While the speeches at the Democratic convention concentrated on the economy, health care, and national security as reasons to support the Democrats over the Republicans, Paul Ryan provided a reminder that voting Democratic is also important to preserve our heritage of separation of church and state. Ryan spoke out in favor of prayer in the public schools while campaigning in Utah:
Republican vice presidential nominee Paul Ryan said Wednesday that he supports prayer in public schools.
The Wisconsin congressman addressed the issue during a brief stop inside a Republican volunteer center in Provo, Utah. He was in the state to attend a fundraiser.
Asked by a volunteer whether he supported giving states the right to allow “prayer or pledge” in schools, Ryan said he did.
“That’s a constitutional issue of the states, moral responsibility of parents, education,” Ryan continued.
“Exactly, so I am hoping to try and push that,” said the volunteer, 40-year-old Jenny Free, of Highland, Utah, a mother of nine.
“You know in Utah, I would think you would have a pretty good chance,” Ryan responded.
The remarks are generally in line with GOP presidential nominee Mitt Romney, who said last year that he supports prayer in public schools as well. Romney told an Iowa audience that there should be more prayer in schools and more “religious ornamentation” in the public square.
This is an example of how radical this Republican ticket is. Back in 2007 Mike Huckabee questioned the need for prayer in public schools:
The family that prays together doesn’t have to worry about the absence of government-mandated prayer in public schools, Republican presidential candidate Mike Huckabee told a group of reporters today.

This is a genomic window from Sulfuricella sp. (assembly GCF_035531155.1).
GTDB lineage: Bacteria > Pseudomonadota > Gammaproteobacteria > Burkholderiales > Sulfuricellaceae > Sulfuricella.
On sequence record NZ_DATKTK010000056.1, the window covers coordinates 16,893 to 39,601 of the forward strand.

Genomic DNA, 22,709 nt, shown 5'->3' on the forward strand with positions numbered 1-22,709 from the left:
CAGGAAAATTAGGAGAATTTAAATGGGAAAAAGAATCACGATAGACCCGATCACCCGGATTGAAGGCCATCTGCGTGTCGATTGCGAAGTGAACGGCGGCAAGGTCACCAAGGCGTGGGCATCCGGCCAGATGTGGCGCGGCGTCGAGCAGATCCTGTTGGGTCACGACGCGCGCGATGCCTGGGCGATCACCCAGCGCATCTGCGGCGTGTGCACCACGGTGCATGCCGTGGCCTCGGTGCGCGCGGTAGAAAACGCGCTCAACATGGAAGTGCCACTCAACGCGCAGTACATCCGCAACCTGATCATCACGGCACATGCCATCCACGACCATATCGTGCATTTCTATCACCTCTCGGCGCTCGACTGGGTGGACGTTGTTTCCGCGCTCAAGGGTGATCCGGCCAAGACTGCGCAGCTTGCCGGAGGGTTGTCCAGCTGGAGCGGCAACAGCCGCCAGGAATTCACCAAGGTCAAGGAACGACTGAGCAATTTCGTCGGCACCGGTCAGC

The comments from Huckabee, who recently stepped down after a successful decade as Arkansas governor, were something of a surprise coming from the former Southern Baptist minister who has enjoyed support from Christian conservatives in his political climb — and hopes to do so again in his bid for Republicans’ 2008 presidential nomination. Decades after the Supreme Court struck down prayer in public schools as an unconstitutional violation of religious freedom, the issue continues to rankle Christian conservatives.
But Huckabee said he never could understand why so many people “railed against (the absence of) prayer in schools when they didn’t even pray at home.”
The former governor’s remarks on prayer came as he answered a question on whether the U.S.—contrary to Bush administration policy — should be diplomatically engaging Iran and Syria to address the Mideast conflicts. “Generally I don’t think talking to someone is a sign of weakness. It’s a sign of strength,” Huckabee said. Then, in making the point that people should seek out different points of view, as an aside he noted that fellow conservatives often had asked him why he and his wife sent their children to public schools rather than to Christian schools.
“I felt it was not the schools’ job,” he said, to teach his children to pray, but the family’s. For himself, Huckabee quipped, “I prayed in school every time I took a math test.”